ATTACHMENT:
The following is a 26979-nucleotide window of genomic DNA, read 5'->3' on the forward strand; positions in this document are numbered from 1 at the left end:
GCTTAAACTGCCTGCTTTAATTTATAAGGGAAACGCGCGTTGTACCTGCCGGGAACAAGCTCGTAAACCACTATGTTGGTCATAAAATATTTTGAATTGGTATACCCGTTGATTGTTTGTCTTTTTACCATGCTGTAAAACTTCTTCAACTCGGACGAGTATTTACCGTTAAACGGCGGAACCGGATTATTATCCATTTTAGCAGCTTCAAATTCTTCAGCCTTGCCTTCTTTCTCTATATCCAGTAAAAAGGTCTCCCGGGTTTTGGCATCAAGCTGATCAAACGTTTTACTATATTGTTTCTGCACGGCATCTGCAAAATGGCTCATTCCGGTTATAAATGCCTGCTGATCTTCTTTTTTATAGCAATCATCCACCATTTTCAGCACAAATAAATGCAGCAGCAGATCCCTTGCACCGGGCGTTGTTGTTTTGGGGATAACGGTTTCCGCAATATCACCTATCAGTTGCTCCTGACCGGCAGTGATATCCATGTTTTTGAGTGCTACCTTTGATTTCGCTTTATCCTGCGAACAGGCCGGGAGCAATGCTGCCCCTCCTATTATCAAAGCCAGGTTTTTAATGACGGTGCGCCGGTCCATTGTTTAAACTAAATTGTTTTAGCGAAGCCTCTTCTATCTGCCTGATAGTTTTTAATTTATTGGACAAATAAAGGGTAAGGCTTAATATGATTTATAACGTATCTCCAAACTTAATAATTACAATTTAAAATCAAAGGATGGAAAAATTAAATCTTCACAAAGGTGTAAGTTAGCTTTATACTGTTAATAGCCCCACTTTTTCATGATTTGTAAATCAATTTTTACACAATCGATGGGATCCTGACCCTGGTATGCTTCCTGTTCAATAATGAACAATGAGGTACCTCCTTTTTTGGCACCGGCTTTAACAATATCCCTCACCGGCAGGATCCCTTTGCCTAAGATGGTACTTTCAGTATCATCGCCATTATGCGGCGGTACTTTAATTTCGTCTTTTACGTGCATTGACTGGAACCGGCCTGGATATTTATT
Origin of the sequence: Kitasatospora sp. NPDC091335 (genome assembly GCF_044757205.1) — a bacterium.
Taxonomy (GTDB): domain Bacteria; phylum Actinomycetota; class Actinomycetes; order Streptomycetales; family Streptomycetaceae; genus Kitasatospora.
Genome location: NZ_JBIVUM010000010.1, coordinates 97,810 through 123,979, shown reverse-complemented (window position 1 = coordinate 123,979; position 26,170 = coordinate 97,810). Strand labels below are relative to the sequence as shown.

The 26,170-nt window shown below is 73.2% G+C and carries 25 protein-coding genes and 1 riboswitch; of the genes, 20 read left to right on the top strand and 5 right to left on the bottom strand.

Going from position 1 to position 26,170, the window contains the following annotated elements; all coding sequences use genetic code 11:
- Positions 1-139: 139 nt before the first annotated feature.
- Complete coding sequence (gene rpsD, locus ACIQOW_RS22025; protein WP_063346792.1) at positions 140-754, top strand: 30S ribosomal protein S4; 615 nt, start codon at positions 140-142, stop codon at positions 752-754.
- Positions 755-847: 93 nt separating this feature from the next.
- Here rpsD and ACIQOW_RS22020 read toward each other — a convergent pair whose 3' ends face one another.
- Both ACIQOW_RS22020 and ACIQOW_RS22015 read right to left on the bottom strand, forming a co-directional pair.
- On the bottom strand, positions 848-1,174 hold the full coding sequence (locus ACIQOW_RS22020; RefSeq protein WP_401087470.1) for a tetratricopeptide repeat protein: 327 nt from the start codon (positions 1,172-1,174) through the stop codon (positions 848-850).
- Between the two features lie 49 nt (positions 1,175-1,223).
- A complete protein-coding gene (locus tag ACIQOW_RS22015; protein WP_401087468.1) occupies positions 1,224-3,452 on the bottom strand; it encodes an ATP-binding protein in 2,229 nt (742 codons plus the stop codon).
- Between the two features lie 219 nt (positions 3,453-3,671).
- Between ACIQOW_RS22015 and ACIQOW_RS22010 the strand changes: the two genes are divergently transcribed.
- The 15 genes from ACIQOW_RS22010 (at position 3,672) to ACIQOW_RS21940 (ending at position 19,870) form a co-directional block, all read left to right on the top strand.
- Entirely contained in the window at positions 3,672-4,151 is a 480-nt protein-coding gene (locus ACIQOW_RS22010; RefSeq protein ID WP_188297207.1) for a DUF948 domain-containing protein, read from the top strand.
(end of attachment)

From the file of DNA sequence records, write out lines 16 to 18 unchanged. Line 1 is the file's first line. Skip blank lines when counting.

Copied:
- Between the two features lie 219 nt (positions 3,453-3,671).
- Between ACIQOW_RS22015 and ACIQOW_RS22010 the strand changes: the two genes are divergently transcribed.
- The 15 genes from ACIQOW_RS22010 (at position 3,672) to ACIQOW_RS21940 (ending at position 19,870) form a co-directional block, all read left to right on the top strand.